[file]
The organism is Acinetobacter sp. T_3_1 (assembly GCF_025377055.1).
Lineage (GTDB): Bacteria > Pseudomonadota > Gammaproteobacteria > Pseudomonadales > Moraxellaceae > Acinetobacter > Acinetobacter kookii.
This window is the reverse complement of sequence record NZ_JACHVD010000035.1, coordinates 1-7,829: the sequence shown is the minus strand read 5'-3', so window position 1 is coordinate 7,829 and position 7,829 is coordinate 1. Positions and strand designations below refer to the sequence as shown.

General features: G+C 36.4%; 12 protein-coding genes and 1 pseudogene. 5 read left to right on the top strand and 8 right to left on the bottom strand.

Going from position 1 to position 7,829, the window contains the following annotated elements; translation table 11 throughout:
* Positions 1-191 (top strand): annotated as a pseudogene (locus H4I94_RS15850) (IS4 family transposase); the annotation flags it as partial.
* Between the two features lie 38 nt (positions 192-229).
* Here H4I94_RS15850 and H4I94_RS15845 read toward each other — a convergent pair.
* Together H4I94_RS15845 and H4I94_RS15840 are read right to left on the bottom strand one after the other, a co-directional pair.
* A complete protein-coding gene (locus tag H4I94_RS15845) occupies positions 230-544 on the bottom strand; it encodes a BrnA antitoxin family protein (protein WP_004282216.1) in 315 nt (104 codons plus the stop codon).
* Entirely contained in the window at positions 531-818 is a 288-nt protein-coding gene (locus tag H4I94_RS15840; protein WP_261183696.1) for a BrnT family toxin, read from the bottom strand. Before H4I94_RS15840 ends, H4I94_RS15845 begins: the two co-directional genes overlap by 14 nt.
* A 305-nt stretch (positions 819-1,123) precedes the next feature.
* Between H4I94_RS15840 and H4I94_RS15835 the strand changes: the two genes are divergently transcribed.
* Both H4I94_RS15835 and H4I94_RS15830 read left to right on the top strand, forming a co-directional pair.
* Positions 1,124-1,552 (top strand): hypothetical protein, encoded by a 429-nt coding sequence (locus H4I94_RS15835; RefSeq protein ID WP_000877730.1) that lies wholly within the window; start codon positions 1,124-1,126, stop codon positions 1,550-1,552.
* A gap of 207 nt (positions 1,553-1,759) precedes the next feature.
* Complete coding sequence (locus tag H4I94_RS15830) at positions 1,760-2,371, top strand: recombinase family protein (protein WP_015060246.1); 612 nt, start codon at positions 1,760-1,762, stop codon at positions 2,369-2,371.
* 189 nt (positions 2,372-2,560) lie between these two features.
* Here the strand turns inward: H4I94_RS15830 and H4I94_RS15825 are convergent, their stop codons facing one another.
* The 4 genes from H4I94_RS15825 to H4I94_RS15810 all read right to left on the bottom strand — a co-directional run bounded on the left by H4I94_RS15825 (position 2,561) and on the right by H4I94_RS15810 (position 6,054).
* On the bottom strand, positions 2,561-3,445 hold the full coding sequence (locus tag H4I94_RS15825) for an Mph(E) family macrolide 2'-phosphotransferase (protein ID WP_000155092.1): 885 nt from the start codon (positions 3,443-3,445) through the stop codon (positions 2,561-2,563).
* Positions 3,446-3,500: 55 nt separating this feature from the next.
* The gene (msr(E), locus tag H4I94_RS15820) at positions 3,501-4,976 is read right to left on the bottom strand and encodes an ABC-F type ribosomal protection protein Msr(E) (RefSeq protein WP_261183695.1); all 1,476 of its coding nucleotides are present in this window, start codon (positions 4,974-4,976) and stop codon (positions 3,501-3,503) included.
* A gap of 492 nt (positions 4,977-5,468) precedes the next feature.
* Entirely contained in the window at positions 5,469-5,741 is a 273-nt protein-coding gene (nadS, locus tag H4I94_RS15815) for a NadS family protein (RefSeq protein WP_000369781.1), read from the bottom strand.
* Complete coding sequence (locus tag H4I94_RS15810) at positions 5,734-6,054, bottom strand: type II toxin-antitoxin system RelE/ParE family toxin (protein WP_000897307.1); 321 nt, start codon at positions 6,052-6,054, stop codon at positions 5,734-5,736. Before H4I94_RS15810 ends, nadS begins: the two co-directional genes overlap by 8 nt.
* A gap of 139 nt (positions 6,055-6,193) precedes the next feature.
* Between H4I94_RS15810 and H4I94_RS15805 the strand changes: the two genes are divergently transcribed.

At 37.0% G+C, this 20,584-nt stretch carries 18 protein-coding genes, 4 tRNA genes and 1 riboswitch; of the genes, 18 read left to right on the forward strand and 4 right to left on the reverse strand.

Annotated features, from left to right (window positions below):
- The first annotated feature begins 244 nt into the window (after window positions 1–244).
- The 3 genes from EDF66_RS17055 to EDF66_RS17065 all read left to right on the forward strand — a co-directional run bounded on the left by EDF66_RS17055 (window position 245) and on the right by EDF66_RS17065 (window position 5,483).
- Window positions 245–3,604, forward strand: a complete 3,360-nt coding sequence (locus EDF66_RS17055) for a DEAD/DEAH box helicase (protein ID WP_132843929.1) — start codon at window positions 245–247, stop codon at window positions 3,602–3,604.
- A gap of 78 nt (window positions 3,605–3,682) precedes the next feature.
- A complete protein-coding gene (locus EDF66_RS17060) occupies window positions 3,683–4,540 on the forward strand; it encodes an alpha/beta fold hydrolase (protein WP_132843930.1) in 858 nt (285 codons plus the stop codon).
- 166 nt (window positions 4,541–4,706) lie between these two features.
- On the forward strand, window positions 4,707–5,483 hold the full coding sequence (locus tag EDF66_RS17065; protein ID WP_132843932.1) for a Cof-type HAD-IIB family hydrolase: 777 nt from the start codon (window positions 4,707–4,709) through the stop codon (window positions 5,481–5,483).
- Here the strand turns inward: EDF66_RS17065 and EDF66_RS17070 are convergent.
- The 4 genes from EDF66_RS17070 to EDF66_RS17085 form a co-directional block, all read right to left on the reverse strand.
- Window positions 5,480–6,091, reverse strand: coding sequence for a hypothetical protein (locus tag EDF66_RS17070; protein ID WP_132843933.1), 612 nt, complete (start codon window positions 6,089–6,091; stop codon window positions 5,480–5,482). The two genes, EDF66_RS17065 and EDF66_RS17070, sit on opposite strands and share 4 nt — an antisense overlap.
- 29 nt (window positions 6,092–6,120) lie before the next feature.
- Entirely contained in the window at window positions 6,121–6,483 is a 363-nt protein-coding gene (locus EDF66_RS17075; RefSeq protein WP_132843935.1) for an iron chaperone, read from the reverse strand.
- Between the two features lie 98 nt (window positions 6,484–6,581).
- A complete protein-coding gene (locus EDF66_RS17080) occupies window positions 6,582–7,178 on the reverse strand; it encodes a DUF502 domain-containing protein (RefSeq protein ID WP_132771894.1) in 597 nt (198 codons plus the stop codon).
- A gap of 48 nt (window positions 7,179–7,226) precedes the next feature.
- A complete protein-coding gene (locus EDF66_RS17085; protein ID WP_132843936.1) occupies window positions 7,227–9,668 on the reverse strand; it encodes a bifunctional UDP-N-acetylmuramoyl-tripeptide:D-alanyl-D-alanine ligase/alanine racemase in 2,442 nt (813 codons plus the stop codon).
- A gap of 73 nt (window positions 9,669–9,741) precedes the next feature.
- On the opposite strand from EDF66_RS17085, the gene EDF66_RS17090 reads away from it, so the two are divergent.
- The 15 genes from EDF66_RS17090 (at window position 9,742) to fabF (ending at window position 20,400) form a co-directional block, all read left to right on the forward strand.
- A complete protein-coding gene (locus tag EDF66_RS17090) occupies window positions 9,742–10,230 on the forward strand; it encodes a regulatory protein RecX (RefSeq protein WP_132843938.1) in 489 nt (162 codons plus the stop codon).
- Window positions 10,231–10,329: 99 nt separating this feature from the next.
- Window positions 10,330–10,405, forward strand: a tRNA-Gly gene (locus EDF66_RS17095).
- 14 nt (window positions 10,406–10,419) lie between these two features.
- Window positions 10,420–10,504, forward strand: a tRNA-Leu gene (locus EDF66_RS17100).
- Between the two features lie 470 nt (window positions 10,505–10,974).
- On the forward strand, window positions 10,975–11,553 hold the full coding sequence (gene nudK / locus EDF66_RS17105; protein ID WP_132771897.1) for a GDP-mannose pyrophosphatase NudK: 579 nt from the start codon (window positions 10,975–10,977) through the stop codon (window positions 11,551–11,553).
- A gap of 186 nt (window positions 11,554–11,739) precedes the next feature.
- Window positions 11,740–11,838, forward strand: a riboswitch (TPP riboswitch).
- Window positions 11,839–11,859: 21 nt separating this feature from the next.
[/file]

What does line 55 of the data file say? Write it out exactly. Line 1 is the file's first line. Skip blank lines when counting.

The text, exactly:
- Between the two features lie 470 nt (window positions 10,505–10,974).